|February 13, 2004, organic-research.com/Elhuyar
Fundazioa: University of Navarre, Spain researchers have
designed a system for growing cereal crops that does not require fertilizer
or weeding yet produced yields twice that of its conventional counterpart.
The experiment, which took place on semiarid land, compared fields
that used neither fertilizer nor weeding and instead implemented an
alternating rotation of vetch and fallow, and a practice of returning
the straw to the soil after harvest with conventionally managed fields
using chemical fertilizers and herbicides.
In addition, researchers found that the higher yields of the ecological
system could be turned into a profitability of four times that of
the convention system when an organic market exists. The results
were presented in a PhD thesis by Gabriel Pardo Sanclemente of the
Public University of Navarre titled “The comparative study
of fertilization and weeding of the ecological cultivation of cereals
on semiarid land.”
The thesis is based on results from 26 tests carried out in various
semiarid land zones in Spain in which barley was grown with vetch
as a green manure and rotated with wheat and fallow. Experiments
were carried out comparing chemical methods of fertilizer application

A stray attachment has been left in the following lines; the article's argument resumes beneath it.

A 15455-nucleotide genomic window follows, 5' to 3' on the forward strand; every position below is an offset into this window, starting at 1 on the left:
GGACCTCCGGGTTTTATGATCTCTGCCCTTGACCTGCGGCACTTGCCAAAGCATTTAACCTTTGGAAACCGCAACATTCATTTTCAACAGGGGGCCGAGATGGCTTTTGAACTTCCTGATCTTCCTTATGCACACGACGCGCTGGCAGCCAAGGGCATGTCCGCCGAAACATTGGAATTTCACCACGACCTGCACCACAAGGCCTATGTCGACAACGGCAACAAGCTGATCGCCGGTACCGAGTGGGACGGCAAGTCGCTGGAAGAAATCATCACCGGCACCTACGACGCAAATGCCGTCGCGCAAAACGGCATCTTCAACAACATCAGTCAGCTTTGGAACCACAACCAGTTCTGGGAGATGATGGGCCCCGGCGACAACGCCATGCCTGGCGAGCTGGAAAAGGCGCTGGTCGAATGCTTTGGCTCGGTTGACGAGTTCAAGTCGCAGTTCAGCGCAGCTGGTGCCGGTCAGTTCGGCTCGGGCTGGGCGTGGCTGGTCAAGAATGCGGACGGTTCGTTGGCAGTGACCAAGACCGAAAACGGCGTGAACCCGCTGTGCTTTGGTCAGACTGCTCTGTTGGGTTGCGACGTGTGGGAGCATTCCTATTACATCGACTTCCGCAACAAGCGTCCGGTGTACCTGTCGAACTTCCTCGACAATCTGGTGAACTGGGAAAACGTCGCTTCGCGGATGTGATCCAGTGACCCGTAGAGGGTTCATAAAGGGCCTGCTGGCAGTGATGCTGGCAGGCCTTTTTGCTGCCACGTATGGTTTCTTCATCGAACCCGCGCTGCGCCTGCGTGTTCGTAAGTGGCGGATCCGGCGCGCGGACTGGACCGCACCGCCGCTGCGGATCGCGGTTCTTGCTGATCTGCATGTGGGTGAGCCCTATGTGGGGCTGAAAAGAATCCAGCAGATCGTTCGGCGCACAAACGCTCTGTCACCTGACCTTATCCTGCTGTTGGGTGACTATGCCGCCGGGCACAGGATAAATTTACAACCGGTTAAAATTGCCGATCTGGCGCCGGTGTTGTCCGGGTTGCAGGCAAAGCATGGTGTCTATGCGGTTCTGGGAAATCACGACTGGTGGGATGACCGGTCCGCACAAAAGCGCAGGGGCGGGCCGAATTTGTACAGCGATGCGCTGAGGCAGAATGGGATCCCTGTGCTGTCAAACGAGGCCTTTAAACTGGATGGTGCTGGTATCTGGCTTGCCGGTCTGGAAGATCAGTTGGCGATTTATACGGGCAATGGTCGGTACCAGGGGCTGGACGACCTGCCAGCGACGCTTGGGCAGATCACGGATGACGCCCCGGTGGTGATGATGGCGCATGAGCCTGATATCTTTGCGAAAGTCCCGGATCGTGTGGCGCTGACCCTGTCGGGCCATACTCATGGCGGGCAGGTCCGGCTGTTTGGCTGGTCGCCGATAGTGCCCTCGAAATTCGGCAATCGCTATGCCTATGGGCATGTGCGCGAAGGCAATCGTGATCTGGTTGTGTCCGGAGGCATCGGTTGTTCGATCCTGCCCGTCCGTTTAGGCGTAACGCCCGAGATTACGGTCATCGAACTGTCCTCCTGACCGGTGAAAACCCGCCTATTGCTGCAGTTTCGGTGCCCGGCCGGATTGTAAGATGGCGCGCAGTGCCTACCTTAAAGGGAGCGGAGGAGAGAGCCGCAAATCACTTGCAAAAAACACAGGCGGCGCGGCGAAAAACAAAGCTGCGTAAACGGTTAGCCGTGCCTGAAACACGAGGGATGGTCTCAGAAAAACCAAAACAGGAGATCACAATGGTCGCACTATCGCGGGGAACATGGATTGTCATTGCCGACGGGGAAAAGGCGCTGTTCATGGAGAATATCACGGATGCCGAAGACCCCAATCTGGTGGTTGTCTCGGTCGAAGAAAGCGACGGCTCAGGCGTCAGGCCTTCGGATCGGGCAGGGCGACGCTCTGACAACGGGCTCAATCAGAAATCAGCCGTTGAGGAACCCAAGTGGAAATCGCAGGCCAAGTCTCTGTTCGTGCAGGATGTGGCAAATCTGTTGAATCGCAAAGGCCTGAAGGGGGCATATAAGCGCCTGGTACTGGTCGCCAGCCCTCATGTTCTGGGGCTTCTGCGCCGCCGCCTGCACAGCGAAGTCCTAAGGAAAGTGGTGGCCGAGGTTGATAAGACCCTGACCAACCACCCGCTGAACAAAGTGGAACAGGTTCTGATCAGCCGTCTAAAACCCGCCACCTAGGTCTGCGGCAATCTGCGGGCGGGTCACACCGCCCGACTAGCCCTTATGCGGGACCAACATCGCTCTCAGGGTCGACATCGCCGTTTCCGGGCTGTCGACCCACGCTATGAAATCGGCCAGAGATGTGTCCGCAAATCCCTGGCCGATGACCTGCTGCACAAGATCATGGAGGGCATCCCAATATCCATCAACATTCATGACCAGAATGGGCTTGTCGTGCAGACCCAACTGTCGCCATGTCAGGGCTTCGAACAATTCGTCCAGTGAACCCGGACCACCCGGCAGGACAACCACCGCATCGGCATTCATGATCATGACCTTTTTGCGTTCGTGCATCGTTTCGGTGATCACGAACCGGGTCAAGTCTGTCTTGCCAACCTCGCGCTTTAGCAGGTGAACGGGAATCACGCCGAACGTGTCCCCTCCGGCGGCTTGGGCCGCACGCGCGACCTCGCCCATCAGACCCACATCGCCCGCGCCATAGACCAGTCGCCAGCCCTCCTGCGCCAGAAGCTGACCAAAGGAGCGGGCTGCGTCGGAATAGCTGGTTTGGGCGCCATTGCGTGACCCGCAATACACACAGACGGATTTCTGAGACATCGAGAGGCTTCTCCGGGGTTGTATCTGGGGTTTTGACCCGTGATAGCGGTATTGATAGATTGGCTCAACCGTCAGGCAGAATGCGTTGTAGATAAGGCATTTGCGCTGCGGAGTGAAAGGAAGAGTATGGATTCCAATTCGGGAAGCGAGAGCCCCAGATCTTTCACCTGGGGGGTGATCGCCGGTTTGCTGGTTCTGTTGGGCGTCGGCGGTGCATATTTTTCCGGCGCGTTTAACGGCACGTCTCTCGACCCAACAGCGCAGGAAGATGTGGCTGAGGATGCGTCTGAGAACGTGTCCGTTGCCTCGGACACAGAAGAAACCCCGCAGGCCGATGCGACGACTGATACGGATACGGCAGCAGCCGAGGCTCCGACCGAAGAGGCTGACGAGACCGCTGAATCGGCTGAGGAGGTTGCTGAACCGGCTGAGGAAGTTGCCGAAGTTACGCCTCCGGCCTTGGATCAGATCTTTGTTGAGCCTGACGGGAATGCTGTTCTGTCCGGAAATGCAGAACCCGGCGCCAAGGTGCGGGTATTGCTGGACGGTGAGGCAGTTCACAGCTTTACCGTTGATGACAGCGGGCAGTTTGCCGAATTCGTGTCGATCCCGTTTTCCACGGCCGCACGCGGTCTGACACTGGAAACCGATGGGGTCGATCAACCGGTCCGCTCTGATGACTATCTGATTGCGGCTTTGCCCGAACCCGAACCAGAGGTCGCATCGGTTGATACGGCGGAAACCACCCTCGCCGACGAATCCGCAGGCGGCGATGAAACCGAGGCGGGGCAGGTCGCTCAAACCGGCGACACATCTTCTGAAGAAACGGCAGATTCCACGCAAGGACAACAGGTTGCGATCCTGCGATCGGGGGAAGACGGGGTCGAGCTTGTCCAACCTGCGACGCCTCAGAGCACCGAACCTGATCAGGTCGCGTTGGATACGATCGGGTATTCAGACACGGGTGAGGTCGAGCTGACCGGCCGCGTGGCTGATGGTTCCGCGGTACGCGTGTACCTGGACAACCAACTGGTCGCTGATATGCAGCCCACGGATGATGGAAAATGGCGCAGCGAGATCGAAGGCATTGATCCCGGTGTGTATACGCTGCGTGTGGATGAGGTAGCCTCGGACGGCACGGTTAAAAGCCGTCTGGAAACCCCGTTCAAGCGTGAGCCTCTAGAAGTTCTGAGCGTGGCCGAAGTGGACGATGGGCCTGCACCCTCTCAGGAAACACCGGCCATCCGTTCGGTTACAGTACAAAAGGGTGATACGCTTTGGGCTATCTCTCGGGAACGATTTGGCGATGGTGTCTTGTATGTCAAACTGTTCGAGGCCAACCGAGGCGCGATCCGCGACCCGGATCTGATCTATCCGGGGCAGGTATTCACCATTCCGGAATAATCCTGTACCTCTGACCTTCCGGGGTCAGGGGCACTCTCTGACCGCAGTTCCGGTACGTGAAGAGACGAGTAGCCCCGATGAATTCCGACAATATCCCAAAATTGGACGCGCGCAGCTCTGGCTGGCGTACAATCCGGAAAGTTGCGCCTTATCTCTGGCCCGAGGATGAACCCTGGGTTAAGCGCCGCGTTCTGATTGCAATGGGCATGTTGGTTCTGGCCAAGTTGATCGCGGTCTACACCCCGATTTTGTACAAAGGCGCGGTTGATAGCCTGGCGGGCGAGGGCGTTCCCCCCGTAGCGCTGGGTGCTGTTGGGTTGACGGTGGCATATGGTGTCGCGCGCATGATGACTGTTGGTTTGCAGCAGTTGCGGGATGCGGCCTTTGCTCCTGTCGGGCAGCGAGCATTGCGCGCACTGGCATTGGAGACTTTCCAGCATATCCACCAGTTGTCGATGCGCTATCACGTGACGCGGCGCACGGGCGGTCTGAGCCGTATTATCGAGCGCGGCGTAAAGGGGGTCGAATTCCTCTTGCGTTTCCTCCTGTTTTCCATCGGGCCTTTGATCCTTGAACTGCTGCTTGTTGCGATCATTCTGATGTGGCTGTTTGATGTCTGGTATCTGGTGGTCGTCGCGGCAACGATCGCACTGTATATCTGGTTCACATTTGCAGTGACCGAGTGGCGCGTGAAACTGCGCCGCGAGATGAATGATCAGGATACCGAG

and weeding with alternative organic methods.
The greatest profitability was obtained from the “ecological
system,” with organic fertilizer application and the mechanical
control of weeds. Following this was the “minimum system”
without fertilizer application or mechanical control of weeds. Trailing
behind and presenting the worst results in terms of profitability
was the “conventional system”.
In the wheat tests, the average production rates from the fertilized
and non-fertilized plots were practically the same. With barley,
the chemically fertilized plots produced on average 400 kg/ha more
than the organically fertilized ones, but this difference was not
It was found that the high levels of soil organic material and
initial phosphorus level were maintained after six years of testing,
even in the non-fertilized plots, but the level of potassium dropped
slightly. This suggests that the crop rotation used, together with
the returning of the crop residues to the soil, was sufficient to
maintain the initial levels of soil nutrients.
Regarding the weeding methods, both hoeing and the use of herbicides
did not increase the crop yields in the test conditions. Weed density
was, in general, poor on those cereal plots after the lying-in-fallow
or buried vetch period. The least density of weeds achieved after
any weeding treatment – mechanical or chemical – did
not give rise to any significant increase in grain production when
compared with the control.